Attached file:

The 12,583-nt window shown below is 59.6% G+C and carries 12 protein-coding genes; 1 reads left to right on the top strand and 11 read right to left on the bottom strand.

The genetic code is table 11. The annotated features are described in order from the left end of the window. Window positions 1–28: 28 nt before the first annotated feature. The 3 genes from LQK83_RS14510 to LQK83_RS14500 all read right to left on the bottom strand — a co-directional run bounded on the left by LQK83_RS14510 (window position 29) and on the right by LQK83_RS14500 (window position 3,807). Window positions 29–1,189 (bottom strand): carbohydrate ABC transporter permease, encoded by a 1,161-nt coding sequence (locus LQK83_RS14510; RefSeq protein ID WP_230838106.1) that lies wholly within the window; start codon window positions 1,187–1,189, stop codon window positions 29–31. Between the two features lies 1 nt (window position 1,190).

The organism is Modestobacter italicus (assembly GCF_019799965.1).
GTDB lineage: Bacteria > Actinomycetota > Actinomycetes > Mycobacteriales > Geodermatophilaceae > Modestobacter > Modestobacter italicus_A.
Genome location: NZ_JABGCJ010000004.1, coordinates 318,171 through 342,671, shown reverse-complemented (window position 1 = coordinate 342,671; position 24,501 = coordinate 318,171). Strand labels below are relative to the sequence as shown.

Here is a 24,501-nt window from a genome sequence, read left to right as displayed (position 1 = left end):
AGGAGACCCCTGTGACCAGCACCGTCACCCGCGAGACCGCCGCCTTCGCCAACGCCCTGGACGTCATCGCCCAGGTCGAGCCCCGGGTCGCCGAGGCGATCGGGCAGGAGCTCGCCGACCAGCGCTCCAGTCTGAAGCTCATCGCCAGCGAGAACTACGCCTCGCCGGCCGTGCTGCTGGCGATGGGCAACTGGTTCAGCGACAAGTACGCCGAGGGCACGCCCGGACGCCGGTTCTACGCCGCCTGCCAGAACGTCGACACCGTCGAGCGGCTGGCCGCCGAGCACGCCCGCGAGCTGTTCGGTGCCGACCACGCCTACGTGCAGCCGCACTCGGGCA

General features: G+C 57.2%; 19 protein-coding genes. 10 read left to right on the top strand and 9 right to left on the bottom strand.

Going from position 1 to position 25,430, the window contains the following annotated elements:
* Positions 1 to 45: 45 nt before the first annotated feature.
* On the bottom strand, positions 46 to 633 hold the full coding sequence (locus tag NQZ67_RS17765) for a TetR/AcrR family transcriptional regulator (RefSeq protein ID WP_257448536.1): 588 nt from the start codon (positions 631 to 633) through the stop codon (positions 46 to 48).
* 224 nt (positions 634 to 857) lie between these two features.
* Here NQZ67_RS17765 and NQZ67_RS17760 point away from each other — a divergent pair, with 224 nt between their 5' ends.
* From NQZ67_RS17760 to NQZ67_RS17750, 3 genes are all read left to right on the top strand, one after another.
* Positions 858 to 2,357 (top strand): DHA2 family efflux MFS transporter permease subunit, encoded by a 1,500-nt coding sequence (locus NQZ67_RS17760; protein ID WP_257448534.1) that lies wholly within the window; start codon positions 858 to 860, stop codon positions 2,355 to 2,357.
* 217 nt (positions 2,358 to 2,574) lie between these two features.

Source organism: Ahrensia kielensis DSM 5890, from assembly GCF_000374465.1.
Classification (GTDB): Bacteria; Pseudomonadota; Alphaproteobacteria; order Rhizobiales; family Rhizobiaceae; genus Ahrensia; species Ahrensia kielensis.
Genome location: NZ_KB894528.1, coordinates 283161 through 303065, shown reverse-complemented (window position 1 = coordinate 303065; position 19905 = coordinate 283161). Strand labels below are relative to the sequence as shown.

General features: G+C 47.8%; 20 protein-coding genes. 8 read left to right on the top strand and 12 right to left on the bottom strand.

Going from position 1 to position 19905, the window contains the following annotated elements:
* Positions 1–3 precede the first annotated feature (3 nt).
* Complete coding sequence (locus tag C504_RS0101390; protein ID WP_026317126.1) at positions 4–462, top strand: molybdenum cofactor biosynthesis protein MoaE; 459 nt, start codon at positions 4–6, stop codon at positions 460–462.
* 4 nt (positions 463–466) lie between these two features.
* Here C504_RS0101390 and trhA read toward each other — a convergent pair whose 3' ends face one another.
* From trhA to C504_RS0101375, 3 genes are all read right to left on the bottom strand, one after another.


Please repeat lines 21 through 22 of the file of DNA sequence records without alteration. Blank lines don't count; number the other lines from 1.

Going from position 1 to position 19905, the window contains the following annotated elements:
* Positions 1–3 precede the first annotated feature (3 nt).